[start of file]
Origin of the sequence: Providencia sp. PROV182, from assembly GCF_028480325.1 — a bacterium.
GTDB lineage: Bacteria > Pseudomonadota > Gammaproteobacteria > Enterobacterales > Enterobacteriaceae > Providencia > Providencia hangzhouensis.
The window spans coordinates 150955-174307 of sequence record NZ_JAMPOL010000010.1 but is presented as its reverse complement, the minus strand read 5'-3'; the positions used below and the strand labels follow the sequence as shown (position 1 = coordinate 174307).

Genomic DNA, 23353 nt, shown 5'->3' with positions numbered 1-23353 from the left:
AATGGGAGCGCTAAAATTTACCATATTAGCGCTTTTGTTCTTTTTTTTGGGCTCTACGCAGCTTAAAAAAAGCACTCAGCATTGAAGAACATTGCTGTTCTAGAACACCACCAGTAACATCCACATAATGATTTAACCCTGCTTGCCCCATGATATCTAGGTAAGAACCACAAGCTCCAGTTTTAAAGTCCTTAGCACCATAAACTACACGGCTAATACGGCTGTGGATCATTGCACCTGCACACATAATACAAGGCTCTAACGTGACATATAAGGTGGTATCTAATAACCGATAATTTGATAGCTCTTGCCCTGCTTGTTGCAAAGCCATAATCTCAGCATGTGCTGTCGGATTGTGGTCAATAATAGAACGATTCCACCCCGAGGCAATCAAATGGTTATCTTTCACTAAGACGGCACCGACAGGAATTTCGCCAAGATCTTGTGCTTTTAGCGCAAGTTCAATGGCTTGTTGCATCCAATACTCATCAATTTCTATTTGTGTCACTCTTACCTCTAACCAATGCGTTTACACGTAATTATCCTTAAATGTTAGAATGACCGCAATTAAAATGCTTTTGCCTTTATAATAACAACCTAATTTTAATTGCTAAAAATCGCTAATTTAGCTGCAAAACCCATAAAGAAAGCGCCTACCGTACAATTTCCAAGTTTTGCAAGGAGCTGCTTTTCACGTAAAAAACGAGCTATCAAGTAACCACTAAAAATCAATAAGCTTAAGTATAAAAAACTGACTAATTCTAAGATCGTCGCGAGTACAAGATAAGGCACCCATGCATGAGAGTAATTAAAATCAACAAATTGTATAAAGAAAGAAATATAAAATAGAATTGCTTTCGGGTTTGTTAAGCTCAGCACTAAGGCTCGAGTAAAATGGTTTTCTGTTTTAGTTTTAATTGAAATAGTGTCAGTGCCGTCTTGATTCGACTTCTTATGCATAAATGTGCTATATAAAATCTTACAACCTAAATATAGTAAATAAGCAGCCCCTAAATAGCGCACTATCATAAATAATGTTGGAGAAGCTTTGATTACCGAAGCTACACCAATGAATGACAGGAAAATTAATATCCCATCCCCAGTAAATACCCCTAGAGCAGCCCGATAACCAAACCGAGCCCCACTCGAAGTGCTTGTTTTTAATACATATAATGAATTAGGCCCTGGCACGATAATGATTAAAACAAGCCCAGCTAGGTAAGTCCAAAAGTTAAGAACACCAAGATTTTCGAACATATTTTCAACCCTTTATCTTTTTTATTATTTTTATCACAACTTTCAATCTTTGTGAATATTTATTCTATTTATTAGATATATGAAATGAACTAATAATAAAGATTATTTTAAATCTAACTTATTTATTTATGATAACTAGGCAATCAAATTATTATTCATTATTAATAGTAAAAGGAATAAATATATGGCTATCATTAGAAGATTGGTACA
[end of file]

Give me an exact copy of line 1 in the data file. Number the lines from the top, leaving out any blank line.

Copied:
Origin of the sequence: Providencia sp. PROV182, from assembly GCF_028480325.1 — a bacterium.